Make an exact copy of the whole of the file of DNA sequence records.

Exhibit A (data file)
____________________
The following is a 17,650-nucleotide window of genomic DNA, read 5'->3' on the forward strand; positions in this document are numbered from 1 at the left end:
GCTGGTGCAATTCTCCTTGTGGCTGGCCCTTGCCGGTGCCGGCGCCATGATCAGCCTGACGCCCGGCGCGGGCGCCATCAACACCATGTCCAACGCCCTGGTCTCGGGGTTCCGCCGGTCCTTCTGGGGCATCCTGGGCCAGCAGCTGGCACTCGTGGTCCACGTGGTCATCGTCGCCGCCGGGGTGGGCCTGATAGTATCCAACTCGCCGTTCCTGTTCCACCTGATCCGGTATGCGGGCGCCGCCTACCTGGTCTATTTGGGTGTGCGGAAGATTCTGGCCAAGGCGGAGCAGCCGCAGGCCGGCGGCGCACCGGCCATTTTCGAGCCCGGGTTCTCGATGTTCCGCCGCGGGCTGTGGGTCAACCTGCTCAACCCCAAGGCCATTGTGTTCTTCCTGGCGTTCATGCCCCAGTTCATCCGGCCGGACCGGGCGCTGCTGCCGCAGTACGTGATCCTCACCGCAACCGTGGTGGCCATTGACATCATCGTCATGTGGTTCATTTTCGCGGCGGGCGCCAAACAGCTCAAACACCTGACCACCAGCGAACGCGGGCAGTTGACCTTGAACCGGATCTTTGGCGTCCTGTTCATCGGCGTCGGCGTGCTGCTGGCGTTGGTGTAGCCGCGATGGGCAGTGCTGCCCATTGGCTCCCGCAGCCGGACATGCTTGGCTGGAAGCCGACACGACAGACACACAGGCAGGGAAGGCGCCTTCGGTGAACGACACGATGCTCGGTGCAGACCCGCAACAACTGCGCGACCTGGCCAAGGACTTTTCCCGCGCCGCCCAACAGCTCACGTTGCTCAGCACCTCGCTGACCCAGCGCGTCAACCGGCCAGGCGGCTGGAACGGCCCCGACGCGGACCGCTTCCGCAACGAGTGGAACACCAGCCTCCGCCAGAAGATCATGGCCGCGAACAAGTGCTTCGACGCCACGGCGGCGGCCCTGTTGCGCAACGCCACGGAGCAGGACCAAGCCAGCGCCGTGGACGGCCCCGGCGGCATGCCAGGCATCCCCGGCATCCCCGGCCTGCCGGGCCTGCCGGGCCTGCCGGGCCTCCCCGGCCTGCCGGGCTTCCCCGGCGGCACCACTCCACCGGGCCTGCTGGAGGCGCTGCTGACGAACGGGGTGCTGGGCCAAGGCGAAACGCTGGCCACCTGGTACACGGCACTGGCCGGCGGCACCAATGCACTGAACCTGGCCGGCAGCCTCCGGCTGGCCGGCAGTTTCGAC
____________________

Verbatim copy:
The following is a 17,650-nucleotide window of genomic DNA, read 5'->3' on the forward strand; positions in this document are numbered from 1 at the left end:
GCTGGTGCAATTCTCCTTGTGGCTGGCCCTTGCCGGTGCCGGCGCCATGATCAGCCTGACGCCCGGCGCGGGCGCCATCAACACCATGTCCAACGCCCTGGTCTCGGGGTTCCGCCGGTCCTTCTGGGGCATCCTGGGCCAGCAGCTGGCACTCGTGGTCCACGTGGTCATCGTCGCCGCCGGGGTGGGCCTGATAGTATCCAACTCGCCGTTCCTGTTCCACCTGATCCGGTATGCGGGCGCCGCCTACCTGGTCTATTTGGGTGTGCGGAAGATTCTGGCCAAGGCGGAGCAGCCGCAGGCCGGCGGCGCACCGGCCATTTTCGAGCCCGGGTTCTCGATGTTCCGCCGCGGGCTGTGGGTCAACCTGCTCAACCCCAAGGCCATTGTGTTCTTCCTGGCGTTCATGCCCCAGTTCATCCGGCCGGACCGGGCGCTGCTGCCGCAGTACGTGATCCTCACCGCAACCGTGGTGGCCATTGACATCATCGTCATGTGGTTCATTTTCGCGGCGGGCGCCAAACAGCTCAAACACCTGACCACCAGCGAACGCGGGCAGTTGACCTTGAACCGGATCTTTGGCGTCCTGTTCATCGGCGTCGGCGTGCTGCTGGCGTTGGTGTAGCCGCGATGGGCAGTGCTGCCCATTGGCTCCCGCAGCCGGACATGCTTGGCTGGAAGCCGACACGACAGACACACAGGCAGGGAAGGCGCCTTCGGTGAACGACACGATGCTCGGTGCAGACCCGCAACAACTGCGCGACCTGGCCAAGGACTTTTCCCGCGCCGCCCAACAGCTCACGTTGCTCAGCACCTCGCTGACCCAGCGCGTCAACCGGCCAGGCGGCTGGAACGGCCCCGACGCGGACCGCTTCCGCAACGAGTGGAACACCAGCCTCCGCCAGAAGATCATGGCCGCGAACAAGTGCTTCGACGCCACGGCGGCGGCCCTGTTGCGCAACGCCACGGAGCAGGACCAAGCCAGCGCCGTGGACGGCCCCGGCGGCATGCCAGGCATCCCCGGCATCCCCGGCCTGCCGGGCCTGCCGGGCCTGCCGGGCCTCCCCGGCCTGCCGGGCTTCCCCGGCGGCACCACTCCACCGGGCCTGCTGGAGGCGCTGCTGACGAACGGGGTGCTGGGCCAAGGCGAAACGCTGGCCACCTGGTACACGGCACTGGCCGGCGGCACCAATGCACTGAACCTGGCCGGCAGCCTCCGGCTGGCCGGCAGTTTCGAC